Tuesday, February 27, 2018

Woodland Treasures

While waiting for contractor build estimates (in a previous blog), I began a decorating board to get ideas for color pallets and furniture. I wanted to focus on certain pieces to decorate around. One of those dream pieces was a natural wood coffee table, a signature piece that speaks to me every time I see it. That set me on the path to researching and finding the right custom woodworking shop.

The first step was to learn as much about wood from the area as I could. Of course, I am no expert, but I did find information to set me straight. There are many beautiful wood patterns, colors, and local woods that make choosing difficult.

One of my favorite kinds of wood is spalted pecan; I have a knitting bowl made from a fallen pecan tree that is spalted and marbled. The worm holes and added hollows were filled in with turquoise. Spalting is due to fungal decay from laying around or from stress wounds. The unique pattern of discoloration is considered a prize as you can see. I love the winding black lines and worm holes!


The butt\stock of my skeet gun is a lovely English walnut with dark mineral lines and marbling

known as marble cake. Wood like this is hard and smooth to touch and a joy to show off. There are     different woods for different uses. Guitar wood is another specialty, and it comes in grades that cost incrementally more as the figures are rarer. Grade 6 flamed maple is a favorite for this kind of project because it has a bold grain pattern with undulating heavy wavy lines like tiger stripes. and can just pop when on display. It looks like you could put your finger into the waves; the depth of the patterns are fascinating to see.

Movements in figured maple are described as: curly where the growth rings most of us are familiar with also display a kind of random 90 degree rays pattern, fiddleback with a more uniform pattern with rays running perpendicular to those growth rings, and quilted maple which has circular or oblong rings with blister or bubbles that can shine like bling. It has depth and movement as you examine it in the light.

Quilted blisters are so beautiful!

 I wanted a thick piece of live edge maple for my coffee table and took a particular fancy to burls.
Burls are one of the coolest treasures you could hunt for, and you have probably seen them before knowing what they were. Some knarly knots can make a tree seem strange and hauntingly so if you are in a group of burled trees.



Since bark generally runs up and down, you can see a burl’s bark looks like popcorn and/or pins and pollups that run across the tree. Some grow large enough and with fabulous grain variations that make them worthy of tables, veneers, and furniture. Finding a tree that has two limbs or trunks growing together known as a drudge or a bond can also make a special find as well. A drudge piece can make for an interesting shape. Smaller burls are sought after for the beautiful bowls they can make out of them.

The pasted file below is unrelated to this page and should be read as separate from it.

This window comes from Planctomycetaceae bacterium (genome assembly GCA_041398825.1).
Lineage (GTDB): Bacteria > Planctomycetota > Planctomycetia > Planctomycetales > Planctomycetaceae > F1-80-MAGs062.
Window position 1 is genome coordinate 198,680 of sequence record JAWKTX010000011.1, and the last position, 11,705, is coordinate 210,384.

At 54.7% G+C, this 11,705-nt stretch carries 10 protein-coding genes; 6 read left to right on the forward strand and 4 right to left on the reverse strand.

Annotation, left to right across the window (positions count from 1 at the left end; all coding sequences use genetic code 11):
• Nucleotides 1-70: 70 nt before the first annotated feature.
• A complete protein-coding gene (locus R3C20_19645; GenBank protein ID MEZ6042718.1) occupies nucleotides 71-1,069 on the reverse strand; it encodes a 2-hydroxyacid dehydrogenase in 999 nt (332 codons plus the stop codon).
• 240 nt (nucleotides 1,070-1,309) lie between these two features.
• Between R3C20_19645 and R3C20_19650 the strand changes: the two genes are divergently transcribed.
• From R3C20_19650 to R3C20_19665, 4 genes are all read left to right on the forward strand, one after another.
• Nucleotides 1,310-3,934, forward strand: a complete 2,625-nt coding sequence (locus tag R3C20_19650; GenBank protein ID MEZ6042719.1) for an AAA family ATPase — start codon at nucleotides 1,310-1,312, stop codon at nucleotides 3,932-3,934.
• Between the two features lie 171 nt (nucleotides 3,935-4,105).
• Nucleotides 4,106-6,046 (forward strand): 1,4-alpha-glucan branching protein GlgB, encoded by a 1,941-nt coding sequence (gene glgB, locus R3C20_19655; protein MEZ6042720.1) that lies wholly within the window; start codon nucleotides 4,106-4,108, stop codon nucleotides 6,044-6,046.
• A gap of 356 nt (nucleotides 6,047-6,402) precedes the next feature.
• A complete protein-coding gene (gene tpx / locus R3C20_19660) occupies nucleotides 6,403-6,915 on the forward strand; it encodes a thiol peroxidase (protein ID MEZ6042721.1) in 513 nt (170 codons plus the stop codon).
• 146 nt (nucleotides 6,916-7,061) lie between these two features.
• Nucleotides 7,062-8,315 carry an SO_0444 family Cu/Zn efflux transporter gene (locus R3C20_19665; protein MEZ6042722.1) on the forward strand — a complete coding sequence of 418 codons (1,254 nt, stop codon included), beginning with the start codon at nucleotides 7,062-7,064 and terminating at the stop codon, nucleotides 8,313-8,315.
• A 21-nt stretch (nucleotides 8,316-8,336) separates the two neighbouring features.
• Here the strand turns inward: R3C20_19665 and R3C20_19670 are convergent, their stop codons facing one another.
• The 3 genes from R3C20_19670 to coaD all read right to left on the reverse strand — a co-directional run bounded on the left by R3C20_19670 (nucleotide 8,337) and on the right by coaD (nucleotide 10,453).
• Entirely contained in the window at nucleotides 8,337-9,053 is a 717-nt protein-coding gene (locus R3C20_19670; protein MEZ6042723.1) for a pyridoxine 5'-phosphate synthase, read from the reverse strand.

Burls are similar to a scab, and these are really from a fungus that the tree is trying to mend over. Other injuries to the tree may also form burls. Sometimes tree harvesters leave the stump of a cut tree to regrow over many years to assist in that’s process. They will cut off all the skinny and dead twiggy protrusions to find rings and pins or bark inclusions which make for some interesting and unique interior markings, lines, and maybe even some spalting.

I found a custom wood working shop (AjE Custom Woodworking in Franklin, NC) who showed me a fabulous thick maple Burl in just the shape I was looking for. These scarce gnarly burls have a feel of long ago; a real forest gem found right there in Franklin. Adam estimates the age to be about 150 years old! He is a real artist and creates amazing pieces. I know he laughed when I said I was worried about the cracks I see in many of these larger pieces. Cracks are just the nature of wood.

For my table, Adam made exquisite little bow ties (also known as keys, Dutchmans, or butterflies) to enhance the anomaly and secure movement over time. He hand chisels the exact shape of the bow tie into the wood then pounds them in place and finishes sanding to his specs. I am proud of my heirloom table and its history and very happy to have found Adam Emery.

I will have to ask if Adam does Shou Sugi Ban, a Japanese burning technique used to preserve wood. That will be for the next visit.

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